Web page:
We tackled the issue in a two-part discussion. I reintroduced the idea, emphasizing all of the reasons behind it. I let her mull it over, and then the next day we walked through her questions together. It took a while before she could accurately articulate that it felt like some of her importance was being diminished. Laurel is an extremely competent professional and recognized those feelings for what they were — emotionally based reactions to a change that was made with no input from her. Thankfully, after a quick period of readjustment, Laurel was back to providing the helpful information she always had, only now it was on the corporate intranet rather than an all-staff e-mail.
Second, people want to know what to expect.
Tammy Gallegos, vice president of service quality at America First Credit Union in Utah, talks about one of her twin sons who has high-functioning autism. "When he was about seven years old, he really wanted to play football," she explains. "Playing football would be something that was new, and change is very hard for him. Although he wanted to play, he was afraid of being tackled or hit by another player. He was literally shaking the first time he stepped on the field. I felt so bad for him! But after his first tackle, he stood up and said, 'That wasn't so bad!' After that, he knew what to expect and he loved it. People just want to be prepared for what is coming at them. I think it is easier to overcome their fears if they know what to expect."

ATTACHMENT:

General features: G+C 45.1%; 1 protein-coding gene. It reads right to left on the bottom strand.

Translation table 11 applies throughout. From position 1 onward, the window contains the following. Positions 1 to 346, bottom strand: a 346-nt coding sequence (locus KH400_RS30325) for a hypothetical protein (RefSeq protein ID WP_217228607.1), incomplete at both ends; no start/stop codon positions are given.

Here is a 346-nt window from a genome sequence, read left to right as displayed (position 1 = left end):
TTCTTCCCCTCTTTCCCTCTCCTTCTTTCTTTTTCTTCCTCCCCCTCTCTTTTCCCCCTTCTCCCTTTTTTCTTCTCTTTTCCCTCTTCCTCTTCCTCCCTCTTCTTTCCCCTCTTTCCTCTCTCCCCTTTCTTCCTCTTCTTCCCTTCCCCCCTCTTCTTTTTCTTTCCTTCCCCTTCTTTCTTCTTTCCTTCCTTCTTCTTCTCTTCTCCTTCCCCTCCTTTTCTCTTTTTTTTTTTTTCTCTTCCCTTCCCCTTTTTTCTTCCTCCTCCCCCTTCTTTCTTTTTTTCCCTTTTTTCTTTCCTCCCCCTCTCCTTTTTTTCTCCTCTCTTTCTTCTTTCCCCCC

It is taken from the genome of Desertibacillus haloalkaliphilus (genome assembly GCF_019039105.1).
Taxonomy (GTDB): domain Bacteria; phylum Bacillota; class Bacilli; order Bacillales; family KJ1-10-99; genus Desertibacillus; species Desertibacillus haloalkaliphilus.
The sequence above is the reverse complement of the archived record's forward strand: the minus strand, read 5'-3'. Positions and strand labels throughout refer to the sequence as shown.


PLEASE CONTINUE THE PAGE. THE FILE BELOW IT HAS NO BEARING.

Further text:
When guiding employees through change, communicate with them as often as possible. A vice president of HR once told me, "Just when you think you have overcommunicated something, say it one more time and then you are probably good."
Another good strategy is to make sure there is something to look forward to, something to focus on after the change is complete. During Nancy Baker's last move to Spain, she promised all three of her children new bikes once they were settled. When things got too harried or the kids got anxious, she would ask questions like, "Do you think you want a basket on your bike, or no basket?"
Once, a nonprofit agency I was working for went through an accreditation process that required a great deal of organizational change. The change team agreed we were going to a nice expensive dinner when it was all done. We did the same thing as Nancy. When stress mounted, one of us would pipe in with, "I'm going to have lobster. Yep. Lobster for an appetizer and crème brûlée for dessert," and then we would all chime in with our opinions of the best desserts. It was a way to relieve the tension for a moment and remind ourselves there was a light at the end of the tunnel.